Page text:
Don’t non-profit employees deserve a coffee break?

Were you unable to get your coffee fix this week? On Tuesday, all 135,000 Starbucksstarbucks-logo.gif locations across the United States closed for three hours. Don’t worry. There wasn’t a shortage of Frappuccinos. No, this break was essentially a three-hour employee coffee break—for training. (Take a look at the official press release for more details.)

Wow. Sure the coffee mega-giant gets a lot of guff in the press now and then. But I for one must say how refreshing it is to hear a company take time out, at rush hour I might add, to focus on its number one audience.

Too often it seems employers take their employees for grant it and it’s a real shame. As smile-guys.jpgone of my mentors, Davis Young, said regarding audiences, “Among equals, employees are always number one.” An engaged employee is a productive employee. An engaged, loyal employee is a company’s best asset.

All too often, non-profits fall into the rut of “our employees are lucky to work here.” They start to believe the non-profit propaganda that the good feeling you get from doing good is the ultimate reason employees work for them.

Get real! A segment of non-profit employees work for non-profits because they believe in the mission strongly, but a whole lot more work there for another reason. If you ignore those people, you’re going to have a problem.

I think there is a wealth of opportunities at non-profits for PR professionals to prove their worth by engaging employees. In circumstances with small budgets, indoctrinating a captive audience (i.e. employees) in your mission is critical. Between having mission evangelists or apathetic drones, which would you choose? Obviously mission evangelists.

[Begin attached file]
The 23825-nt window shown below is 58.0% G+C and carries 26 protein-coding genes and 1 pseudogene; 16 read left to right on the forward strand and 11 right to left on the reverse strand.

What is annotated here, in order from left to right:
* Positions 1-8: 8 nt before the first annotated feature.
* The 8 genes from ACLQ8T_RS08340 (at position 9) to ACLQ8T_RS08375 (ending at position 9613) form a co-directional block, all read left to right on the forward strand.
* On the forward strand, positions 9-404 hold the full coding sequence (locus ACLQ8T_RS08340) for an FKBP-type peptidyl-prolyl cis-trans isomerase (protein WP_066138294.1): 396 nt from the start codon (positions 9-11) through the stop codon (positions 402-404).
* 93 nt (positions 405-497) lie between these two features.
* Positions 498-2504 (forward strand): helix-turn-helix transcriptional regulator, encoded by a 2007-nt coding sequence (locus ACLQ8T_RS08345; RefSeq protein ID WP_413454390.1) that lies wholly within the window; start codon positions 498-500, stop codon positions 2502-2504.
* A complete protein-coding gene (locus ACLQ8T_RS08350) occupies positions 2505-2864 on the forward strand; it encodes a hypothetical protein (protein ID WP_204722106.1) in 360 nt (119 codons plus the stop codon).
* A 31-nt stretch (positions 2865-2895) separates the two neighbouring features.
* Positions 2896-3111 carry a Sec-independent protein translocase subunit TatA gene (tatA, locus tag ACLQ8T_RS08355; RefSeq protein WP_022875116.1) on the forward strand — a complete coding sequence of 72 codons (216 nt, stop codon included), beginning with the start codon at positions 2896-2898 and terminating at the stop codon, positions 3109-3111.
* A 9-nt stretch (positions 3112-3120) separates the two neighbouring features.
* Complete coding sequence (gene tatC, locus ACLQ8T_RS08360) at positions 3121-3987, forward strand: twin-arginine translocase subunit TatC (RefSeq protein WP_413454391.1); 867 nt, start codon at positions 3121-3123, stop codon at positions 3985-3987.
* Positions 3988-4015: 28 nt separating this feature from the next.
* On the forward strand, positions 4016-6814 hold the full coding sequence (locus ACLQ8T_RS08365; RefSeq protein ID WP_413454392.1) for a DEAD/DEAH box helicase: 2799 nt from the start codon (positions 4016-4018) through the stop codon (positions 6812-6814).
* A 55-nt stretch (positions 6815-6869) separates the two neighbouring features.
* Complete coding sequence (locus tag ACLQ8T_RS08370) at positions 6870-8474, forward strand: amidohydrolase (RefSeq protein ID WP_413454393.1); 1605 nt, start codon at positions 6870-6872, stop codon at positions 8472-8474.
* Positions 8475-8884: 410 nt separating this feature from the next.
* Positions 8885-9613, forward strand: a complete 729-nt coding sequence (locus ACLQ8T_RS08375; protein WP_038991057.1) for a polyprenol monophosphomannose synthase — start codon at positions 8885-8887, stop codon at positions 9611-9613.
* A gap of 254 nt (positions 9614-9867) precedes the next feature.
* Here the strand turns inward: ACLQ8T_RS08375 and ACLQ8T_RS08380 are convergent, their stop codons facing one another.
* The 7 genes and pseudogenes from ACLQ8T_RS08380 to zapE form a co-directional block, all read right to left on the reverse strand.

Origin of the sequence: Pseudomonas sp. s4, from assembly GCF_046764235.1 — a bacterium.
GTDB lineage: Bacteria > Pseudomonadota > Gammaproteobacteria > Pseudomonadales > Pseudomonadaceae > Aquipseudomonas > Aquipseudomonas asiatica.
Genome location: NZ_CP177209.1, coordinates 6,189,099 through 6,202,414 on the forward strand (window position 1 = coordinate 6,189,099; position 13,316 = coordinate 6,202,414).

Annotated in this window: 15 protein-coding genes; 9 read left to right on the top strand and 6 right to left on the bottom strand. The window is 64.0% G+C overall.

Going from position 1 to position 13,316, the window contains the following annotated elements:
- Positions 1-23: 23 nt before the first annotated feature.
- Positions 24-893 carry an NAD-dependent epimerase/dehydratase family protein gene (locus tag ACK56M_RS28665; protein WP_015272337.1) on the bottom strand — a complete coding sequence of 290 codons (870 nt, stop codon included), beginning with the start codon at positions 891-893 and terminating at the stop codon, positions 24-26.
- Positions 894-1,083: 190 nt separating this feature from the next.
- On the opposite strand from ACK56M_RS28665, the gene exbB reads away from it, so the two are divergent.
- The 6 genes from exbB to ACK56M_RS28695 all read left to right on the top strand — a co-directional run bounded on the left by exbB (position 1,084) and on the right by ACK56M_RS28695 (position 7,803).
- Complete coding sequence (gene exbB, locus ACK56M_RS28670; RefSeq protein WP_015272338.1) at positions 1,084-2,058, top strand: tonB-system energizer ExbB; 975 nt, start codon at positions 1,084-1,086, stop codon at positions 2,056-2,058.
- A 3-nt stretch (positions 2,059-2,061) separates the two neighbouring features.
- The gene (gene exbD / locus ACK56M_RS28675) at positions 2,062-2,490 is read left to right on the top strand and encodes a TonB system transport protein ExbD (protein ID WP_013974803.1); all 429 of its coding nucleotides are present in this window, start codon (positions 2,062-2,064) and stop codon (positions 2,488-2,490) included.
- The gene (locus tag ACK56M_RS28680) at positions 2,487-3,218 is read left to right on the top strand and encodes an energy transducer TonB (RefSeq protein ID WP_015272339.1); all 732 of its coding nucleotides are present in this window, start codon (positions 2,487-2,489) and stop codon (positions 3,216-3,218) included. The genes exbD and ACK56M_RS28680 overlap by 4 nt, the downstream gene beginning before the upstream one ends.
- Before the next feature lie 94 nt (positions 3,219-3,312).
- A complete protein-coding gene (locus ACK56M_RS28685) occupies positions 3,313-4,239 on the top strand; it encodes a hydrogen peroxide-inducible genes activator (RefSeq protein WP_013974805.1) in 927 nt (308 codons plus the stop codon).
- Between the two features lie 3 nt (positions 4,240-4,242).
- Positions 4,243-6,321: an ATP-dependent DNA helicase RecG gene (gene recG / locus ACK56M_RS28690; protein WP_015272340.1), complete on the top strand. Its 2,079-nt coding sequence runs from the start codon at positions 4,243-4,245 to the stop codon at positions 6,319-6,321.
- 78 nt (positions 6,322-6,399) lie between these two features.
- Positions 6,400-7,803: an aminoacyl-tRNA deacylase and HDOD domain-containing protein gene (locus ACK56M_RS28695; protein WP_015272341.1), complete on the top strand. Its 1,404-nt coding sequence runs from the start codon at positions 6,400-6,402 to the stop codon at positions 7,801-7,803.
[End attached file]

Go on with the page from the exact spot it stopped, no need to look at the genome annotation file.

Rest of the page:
When you have only one or two communications professionals on board it can be extremely difficult to keep a consistent, on-target message about your organization. Making sure employees not only know what to say but actually want to talk about your organization will lead to the holy grail of current PR—buzz.

Sure you may not have the fun gimmick of allowing their employees to create their own signature drink, but a day or even a few hours of listening to them will go along way. According to a recent article from the Christian Science Monitor, appreciation, followed closely by respect, are the top characteristics needed to be happy at work. As PR professionals, we know that keeping the lines of communication open and honest is the best ways to start building both of these.


So take a long coffee break sometime soon. Non-profit employees work really hard. It’s about time they felt their organization was darn right lucky to have them too.


2 Responses to “Don’t non-profit employees deserve a coffee break?”

  1. 1 Bill March 3, 2008 at 9:29 pm

    I need a coffee break, too!

    After working for a nonprofit for nearly three years, I couldn’t agree with you more. All too often in the nonprofit world employees take a back seat to the illusive donor. Don’t get me wrong. Donors are important. But when an organization is providing a service, which most nonprofits do, employees have to be on board with the mission.

  2. 2 mattlevar March 15, 2008 at 6:00 pm

    I sympathize with “Bill.” I’ve been at it for six years and I haven’t turned a profit either, and I have a coffee pot.

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